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Hitchcock

Our second late-2012 go-round with the Master of Suspense, the first being HBO’s “The Girl”—which was reviewed on this blog in January. If anything, watching them in tandem(chronologically, you would have to do this one first), the two productions succeed in covering a back-to-back-to-back triptych of great films from Hitch’s late career(some would say his final superb works, but I would counter that they’ve unjustly ignored 1972’s grisly “Frenzy”). So, whereas “The Girl” focuses attention on 1963’s “The Birds” and 1964’s “Marnie”, the two-fer Alfred used to introduce his “discovery” Tippi Hedren to the world, Sacha Gervasi’s “Hitchcock” is all about the making of “Psycho”. Well, partly about the production of “Psycho”, when it manages to tear itself away from amateurish psycho-babble and puerile domestic squabbles. If I recall correctly, I described “The Girl” as inoffensive in its simplicity. “Hitchcock”, on the other hand, is offensive in it lack of complication. It wasn’t necessary for Anthony Hopkins version of Sir Alfred to be the leering ghoul that was the fine interpretation we got from Toby Jones on HBO—there’s room for more than one school of thought on the man. But was he really the childish, neutered weirdo presented here, who randomly engages in macabre, imaginary conversations with serial murderer, Ed Gein? If you’re looking for any semblance of depth, just move it along—nothing to see here. It’s all superficial, surface presentation.

“Hitchcock” opens with a reporter opining that maybe Alfred(Sir Anthony Hopkins)is past his prime after his 1959 iconic, commercial and critical smash, “North by Northwest”. Really? Is it even remotely possible that this occurred—or that it was given any weight whatsoever if it actually did? Hitchcock subsequently, in his desire to attempt something groundbreaking, believes he’s found a winner upon reading the horror novel “Psycho” by Robert Bloch—itself most likely inspired by real-life Wisconsin fiend, Ed Gein(google him if your stomach is strong). The only thing is the studios are afraid to touch the macabre project. So, Hitchcock and wife Alma(a fine—with what she’s given—Helen Mirren), set about to finance the feature themselves. And they risk bankruptcy in the process. So, they bring in Tony Curtis’ wife, and established actress, Janet Leigh(an okay Scarlett Johansson)as their “star”—and kill her off in “Psycho”‘s first half hour(a radical move at the time). They also hire boyish looking Anthony Perkins to embody Norman(a pretty darn good, but underused James D’Arcy), and then tastelessly wink at the much-in-the-future divulging of his homosexuality. And Hitch laments the life choices of “Psycho” co-star Vera Miles(a surprisingly effective Jessica Biel), in deciding to forego super-stardom(he apparently wanted her for the lead in his now classic 1958 “Vertigo”)to mostly concentrate on being a wife and mother. All the while, Sir Alfred tries to hold together his “troubled” marriage to Alma as he mistakenly(?) concocts an affair that she’s having with writer friend Whitfield Cook(Danny Huston). And, of course, there are those lurid, all-in-his-head conversations with real-life “psycho” Ed Gein(the always creepy Michael Wincott). That “Psycho” ends up being a monster, influential hit should not come as a surprise. And I believe you’ll figure out how the simplistic, marriage stuff winds up wayyy in advance.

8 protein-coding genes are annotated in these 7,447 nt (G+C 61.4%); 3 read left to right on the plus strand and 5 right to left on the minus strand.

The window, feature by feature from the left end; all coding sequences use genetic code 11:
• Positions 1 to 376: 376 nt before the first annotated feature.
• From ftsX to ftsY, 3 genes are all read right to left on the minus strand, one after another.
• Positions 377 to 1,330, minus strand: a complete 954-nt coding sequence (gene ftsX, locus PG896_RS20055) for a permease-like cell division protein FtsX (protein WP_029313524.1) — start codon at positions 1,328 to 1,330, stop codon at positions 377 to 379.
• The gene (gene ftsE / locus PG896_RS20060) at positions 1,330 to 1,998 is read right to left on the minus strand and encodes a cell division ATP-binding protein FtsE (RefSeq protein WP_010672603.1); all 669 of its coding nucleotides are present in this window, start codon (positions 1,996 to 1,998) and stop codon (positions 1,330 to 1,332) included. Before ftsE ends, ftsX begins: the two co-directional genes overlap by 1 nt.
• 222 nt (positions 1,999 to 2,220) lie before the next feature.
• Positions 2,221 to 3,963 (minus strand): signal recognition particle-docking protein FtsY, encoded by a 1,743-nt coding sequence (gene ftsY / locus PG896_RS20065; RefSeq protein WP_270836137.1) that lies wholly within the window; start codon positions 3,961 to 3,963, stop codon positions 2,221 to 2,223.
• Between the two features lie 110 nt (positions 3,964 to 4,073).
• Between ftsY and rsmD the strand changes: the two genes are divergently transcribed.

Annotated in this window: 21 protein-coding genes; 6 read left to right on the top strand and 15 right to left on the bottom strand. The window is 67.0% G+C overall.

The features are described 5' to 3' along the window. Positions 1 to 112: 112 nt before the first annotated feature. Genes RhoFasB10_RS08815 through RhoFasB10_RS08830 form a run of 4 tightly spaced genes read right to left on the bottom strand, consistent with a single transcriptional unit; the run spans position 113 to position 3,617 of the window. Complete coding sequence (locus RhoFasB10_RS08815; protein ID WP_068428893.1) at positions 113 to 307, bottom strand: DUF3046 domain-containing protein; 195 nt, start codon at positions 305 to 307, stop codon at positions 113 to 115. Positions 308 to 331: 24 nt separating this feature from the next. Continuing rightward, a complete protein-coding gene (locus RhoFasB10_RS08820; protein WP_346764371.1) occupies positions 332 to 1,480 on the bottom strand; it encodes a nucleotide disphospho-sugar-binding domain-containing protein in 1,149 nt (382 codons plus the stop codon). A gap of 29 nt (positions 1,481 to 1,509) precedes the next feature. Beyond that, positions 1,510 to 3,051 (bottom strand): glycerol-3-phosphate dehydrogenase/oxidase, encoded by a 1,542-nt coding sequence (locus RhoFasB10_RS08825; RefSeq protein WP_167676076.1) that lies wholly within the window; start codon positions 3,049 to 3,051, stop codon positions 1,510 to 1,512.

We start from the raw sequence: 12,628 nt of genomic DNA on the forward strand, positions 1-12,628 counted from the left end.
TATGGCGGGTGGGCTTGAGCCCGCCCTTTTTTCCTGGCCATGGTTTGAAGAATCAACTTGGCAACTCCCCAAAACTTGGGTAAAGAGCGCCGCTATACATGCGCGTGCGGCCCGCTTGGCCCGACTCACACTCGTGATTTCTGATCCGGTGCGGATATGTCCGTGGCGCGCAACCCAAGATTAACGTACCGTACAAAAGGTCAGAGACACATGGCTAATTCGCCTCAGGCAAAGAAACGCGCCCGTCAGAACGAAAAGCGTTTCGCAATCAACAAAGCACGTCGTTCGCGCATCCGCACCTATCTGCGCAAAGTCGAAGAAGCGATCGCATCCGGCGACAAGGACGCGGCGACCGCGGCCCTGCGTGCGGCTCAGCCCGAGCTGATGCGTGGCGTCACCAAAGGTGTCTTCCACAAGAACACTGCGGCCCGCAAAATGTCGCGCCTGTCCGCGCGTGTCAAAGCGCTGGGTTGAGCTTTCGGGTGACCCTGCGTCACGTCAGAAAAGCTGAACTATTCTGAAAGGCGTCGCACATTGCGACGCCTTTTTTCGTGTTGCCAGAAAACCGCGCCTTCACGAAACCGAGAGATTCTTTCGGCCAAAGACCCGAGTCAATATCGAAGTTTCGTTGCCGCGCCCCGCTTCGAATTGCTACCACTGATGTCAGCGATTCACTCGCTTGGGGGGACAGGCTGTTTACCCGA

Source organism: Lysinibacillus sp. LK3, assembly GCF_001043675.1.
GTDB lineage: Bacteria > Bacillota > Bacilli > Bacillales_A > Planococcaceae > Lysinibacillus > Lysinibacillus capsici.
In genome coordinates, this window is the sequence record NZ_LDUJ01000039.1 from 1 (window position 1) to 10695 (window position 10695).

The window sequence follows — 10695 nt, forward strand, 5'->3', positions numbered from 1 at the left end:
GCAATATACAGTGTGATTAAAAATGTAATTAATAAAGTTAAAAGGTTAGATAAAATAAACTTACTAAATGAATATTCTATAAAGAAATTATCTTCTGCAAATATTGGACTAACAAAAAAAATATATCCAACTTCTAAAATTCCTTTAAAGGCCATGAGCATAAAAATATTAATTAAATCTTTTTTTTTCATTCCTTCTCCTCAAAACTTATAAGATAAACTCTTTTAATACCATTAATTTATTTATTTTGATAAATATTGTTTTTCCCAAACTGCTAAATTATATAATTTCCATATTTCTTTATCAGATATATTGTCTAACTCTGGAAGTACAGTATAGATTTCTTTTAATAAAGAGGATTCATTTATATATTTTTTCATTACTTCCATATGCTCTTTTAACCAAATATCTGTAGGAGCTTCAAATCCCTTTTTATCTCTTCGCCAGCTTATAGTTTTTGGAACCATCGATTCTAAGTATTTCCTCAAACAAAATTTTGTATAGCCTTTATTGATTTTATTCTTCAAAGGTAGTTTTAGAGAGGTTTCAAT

I understand that Stephen Rebello’s 1990 non-fiction book, Alfred Hitchcock and the Making of Psycho(on which this motion picture is based)is pretty darn good, and I’ll make a point of reading it someday. However, first-time feature film director Sacha Gervasi(he does have one feature documentary helming amongst his credits)has all the subtlety of a cockroach on a white rug. And whether you believe the actual man to be a lecherous creep, or not—the brilliant director Alfred Hitchcock deserves much better. Anthony Hopkins is so heavily made-up, it made me uncomfortable to watch him. His interpretation plays like he’s a man in drag(somewhat appropriate, I guess). And Helen Mirren is a sharp and sexy actress(yes, even at 67 years old), but she can’t do much with this character as it’s written—she simply fares better than Hopkins here. And is there ever any acknowledgement that Hitch and Alma had a daughter together! Patricia Hitchcock even had a role in “Psycho”! If it was there, I definitely missed it. The two are presented as being in a childless marriage. There is a bit at the end of the film involving Hitchcock “orchestrating” screams like a symphony conductor that I liked. But the majority of the movie is glossy, ill-advised and forgettable. Need more proof as to its inferior quality? My current whipping boy Rex Reed(ever since his mean-spirited comments about Oscar nominee Melissa McCarthy earlier in the year)called “Hitchcock” a “knockout from start to finish” and “one of the best movies of 2012”. That alone should be reason enough to not add it to your Netflix queue. You’ve been warned.     Grade:  C-

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